On the surface, it’s hard to find fault with AT&T’s $48.5bn (£28.8bn) deal to buy DirecTV, America’s biggest satellite TV firm – a move that would give the telecoms giant access to about 40 million digital TV customers throughout the US and Latin America.
The deal, if approved by regulators, would also allow a merged group to deliver content such as video on a number of devices – smartphones, laptops, tablets and TVs. In the industry jargon used by AT&T in its announcement, it “creates a content distribution leader across mobile, video and broadband platforms”.
And with many pay-TV and telecoms markets beginning to mature, making a big bet on services such as internet video and mobile content distribution seems sensible.
The deal would also give AT&T a huge foothold in the fast-growing Latin American market, where DirecTV is the largest pay-TV company.
Analysts, however, disagree on the merits of the merger, with some hailing it as a smart combination at a crucial point in media history, and others claiming it does not make strategic sense.
Some analysts suggest that the biggest motivation for the deal could be that the extra revenue streams would help AT&T meet its hefty annual dividend payments – which, some shareholders worry, it might not otherwise be able to afford for too much longer.
AT&T was the eighth-biggest dividend payer in the world in 2013, according to Henderson Global Investors. Estimates of its 2013 dividend payment average out at more than $9bn.
“This is financial engineering,” Kevin Smithen, an analyst at the banking group Macquarie, said. “It is a transaction that secures the dividend for many years, taking advantage of AT&T’s relatively high valuation and low interest rates to do an accredited acquisition that will bolster its free cash flow.”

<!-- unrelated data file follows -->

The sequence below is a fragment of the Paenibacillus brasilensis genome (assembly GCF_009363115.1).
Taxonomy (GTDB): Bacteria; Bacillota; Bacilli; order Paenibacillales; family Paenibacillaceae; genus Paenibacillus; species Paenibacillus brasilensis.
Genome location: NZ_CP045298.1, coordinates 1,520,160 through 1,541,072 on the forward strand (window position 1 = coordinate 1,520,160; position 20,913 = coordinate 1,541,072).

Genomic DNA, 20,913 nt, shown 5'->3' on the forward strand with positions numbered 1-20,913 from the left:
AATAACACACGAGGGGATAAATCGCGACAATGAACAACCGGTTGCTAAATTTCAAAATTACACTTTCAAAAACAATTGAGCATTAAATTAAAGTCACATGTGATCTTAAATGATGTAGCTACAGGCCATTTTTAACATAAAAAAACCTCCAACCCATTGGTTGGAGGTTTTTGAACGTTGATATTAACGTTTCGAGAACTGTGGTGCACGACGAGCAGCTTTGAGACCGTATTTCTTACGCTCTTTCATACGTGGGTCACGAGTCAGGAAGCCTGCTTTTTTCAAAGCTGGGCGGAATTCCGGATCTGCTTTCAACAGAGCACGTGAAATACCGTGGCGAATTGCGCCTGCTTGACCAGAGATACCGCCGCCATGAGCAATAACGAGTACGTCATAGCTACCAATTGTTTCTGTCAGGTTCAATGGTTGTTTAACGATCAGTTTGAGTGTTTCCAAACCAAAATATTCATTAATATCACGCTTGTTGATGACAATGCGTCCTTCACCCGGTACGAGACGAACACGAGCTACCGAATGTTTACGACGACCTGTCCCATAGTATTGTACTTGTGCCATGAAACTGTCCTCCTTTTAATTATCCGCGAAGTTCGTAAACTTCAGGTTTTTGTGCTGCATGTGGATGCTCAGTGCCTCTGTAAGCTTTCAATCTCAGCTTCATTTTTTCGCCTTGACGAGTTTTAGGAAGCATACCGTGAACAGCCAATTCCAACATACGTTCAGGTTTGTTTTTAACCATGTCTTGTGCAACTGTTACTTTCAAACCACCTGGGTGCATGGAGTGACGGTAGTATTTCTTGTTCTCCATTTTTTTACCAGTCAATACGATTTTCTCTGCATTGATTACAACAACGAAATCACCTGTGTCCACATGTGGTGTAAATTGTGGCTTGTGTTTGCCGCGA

AT&T, though, is sticking to its guns on the strategic merits of the deal. “It gives us … the opportunity and the ability to take premium content and deliver premium content over multiple points for the customer, whether it be through a smartphone, through a tablet, or television, or laptop,” AT&T’s chief executive, Randall Stephenson, said.
“This is a unique opportunity that will redefine the video entertainment industry and create a company able to offer new bundles and deliver content to consumers across multiple screens.”
One analyst said the deal was all about giving DirecTV access to broadband.
“When you think about DirecTV, they were missing a very important ingredient as you look into the future of the whole media and telecommunications tech space; they had no broadband,” Rich Greenfield, a media and technology analyst at BTIG, said.
Others said an AT&T deal to buy DirecTV means it is now much less likely to pursue a deal to buy Vodafone in order to expand in Europe.